St Augustine to Port Orange

Day 2: Florida Coast-to-Coast Bike Tour

Start: Agustin Inn [29 Cuna Street, St Augustine FL 32084]

Finish: Nova Family Campground [1190 Herbert St, Port Orange FL 32129]

Strava track:

RideWithGPS route:

Two Harleys had been given prime parking inside the gated courtyard of the Agustin Inn. So nobody complained when we unlocked and packed our bikes on the porch, under a roof. Leaving St Augustine we paused along the waterfront promenade, watching dozens of sailboats swinging on their mooring balls. It was going to be another windy day, sadly not to our advantage.

A bridge took us over to Anastasia Island, where we detoured to see the St Augustine Lighthouse. Beyond that, the beach roads became rather monotonous. Seeing a sign for Fort Matanzas, a national park and monument, we stopped for a break. A sign said a boat tour was about to leave, so we asked about tickets and were told only one was available. Dejected to have missed that opportunity, we then realized Peter’s watch hadn’t reset to daylight savings time, and we would’ve had to wait an hour anyway.

Fighting the headwinds through miles and miles of nothingness, interrupted by only a few private RV resorts, we ached for a stop and some food. The road through the Beverly Beach area had a wide side path, and as we cruised along hoping for signs of civilization, we were halted by the enthusiastic greeting of a gray haired, bearded Harley dude. He wanted to know all about our analog bike tour, and claimed to be a member of the Adventure Cycling Association. He seemed fascinated by how little gear we carried, and how it was mounted on our bikes. He ran to grab a water bottle out of his saddlebags, and we had a moment of solidarity over our similar drink containers. I asked permission to take his picture, and he smiled for the camera. He encouraged us that not much further we would find restaurants, and we were relieved to stop at the Turtle Shack Cafe and eat tacos on the shady porch.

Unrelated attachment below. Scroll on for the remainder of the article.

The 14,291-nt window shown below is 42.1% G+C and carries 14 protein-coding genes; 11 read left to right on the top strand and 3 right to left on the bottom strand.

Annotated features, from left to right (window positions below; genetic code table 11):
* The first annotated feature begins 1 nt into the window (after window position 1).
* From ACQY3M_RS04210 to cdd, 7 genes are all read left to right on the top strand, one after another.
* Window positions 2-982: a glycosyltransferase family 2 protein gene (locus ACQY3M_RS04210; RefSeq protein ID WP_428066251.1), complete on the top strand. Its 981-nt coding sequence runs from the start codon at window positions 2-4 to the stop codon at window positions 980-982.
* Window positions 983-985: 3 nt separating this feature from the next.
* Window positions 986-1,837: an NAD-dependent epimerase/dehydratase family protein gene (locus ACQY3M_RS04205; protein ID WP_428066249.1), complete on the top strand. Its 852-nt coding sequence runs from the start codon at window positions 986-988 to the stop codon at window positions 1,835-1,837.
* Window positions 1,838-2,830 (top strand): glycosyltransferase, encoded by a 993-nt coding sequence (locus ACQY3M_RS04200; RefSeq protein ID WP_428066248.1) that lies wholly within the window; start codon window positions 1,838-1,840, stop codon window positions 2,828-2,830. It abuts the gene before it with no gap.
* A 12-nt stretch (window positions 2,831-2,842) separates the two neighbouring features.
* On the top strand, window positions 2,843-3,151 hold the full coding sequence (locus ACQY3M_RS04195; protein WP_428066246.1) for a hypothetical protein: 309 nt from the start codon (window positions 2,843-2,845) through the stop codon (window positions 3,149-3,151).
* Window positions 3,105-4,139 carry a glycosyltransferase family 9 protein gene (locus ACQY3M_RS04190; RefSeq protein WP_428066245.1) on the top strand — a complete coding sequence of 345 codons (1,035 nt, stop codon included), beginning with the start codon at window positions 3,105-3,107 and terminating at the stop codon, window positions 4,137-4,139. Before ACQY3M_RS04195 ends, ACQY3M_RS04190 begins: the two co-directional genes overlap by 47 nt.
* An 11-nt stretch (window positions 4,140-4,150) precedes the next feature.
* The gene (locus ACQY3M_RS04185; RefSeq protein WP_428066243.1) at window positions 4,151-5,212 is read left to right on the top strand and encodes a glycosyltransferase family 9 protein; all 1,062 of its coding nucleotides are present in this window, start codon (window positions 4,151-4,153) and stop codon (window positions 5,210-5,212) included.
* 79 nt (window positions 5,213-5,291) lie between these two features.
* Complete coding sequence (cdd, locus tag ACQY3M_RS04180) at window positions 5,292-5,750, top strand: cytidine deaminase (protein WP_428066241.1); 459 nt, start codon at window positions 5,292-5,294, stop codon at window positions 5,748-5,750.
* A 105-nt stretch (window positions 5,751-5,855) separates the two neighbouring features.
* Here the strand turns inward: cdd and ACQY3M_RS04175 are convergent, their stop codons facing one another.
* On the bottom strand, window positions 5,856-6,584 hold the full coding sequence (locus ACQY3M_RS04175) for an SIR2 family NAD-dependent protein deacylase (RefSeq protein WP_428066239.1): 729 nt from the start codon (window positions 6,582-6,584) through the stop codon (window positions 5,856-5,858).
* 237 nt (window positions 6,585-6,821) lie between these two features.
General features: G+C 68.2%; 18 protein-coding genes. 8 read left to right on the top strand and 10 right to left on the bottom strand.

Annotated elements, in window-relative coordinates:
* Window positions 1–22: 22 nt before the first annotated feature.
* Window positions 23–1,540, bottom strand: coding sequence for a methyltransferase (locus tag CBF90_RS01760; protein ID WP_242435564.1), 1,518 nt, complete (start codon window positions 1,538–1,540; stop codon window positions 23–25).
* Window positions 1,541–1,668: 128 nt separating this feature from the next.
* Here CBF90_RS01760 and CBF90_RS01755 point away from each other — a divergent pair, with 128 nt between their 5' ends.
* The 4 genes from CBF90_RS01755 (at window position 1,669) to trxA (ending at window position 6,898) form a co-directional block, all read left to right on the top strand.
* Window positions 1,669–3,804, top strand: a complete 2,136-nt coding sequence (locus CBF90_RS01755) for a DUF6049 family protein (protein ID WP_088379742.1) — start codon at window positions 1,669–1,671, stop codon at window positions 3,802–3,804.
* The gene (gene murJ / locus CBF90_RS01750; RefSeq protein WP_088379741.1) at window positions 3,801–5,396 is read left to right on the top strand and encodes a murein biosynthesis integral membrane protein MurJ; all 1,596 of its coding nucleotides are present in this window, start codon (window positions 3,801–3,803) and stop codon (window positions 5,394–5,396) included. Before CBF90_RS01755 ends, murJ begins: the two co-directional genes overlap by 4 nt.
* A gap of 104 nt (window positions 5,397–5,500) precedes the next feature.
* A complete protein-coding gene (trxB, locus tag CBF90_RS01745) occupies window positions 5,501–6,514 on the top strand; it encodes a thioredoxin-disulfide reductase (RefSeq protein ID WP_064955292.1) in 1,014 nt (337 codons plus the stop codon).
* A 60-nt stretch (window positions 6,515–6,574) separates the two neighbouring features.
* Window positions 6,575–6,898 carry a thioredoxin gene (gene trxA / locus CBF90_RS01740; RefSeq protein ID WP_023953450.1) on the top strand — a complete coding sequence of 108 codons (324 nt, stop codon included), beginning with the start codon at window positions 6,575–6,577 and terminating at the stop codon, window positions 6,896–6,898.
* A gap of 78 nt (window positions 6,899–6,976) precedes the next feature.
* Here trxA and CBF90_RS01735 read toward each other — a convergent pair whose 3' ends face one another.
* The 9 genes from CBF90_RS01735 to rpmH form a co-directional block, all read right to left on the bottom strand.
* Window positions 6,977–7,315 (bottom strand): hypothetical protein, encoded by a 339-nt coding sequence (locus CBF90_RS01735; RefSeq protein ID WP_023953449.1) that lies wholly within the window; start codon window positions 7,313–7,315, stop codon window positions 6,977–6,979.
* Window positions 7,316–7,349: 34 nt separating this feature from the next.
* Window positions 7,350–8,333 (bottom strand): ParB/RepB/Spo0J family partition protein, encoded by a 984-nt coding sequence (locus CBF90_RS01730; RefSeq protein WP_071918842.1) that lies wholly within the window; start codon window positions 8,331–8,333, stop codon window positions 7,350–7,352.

We rode through Daytona and saw masses of motorcycles gathered at some of the restaurants and bars. The whole day had been a bit like being part of Rolling Thunder, really. But far more concerning were the relentless headwinds, and rain that escalated to a full-on downpour about 15 miles before reaching our destination, forcing us to seek shelter in a gazebo and dig out our rain gear.

The final stretch on Big Tree Rd, S Nova Rd, and Herbert St kinda totally sucked. Separated bike paths had disappeared, and we rode through puddles in the dark. We took refuge from another downpour in a strip mall Mexican restaurant called Agave. Neither of us was particularly hungry, but treating ourselves to homemade mole and margaritas seemed like the right idea to calm our nerves.

I must have looked miserable as I tried to sit at our booth without dripping all over the place. A friendly voice from the table next to ours said, it’s okay, hang your wet jacket on the stool over here so you can dry off and warm up. She introduced herself as Linda, a local middle school teacher. Dining and drinking alone, she was soon sharing stories of middle school drama that made our complaints petty in comparison. Teenagers are awful, but she was clearly the winner in her classroom! By the end of our meal, her welcoming personality and great conversation had distressed and cheered us all up.

Our tent site at Nova Family Campground had vacant spots on both sides and was a short walk to the showers, so we were comfortable and slept well.

~ by GinaCico on March 20, 2022.

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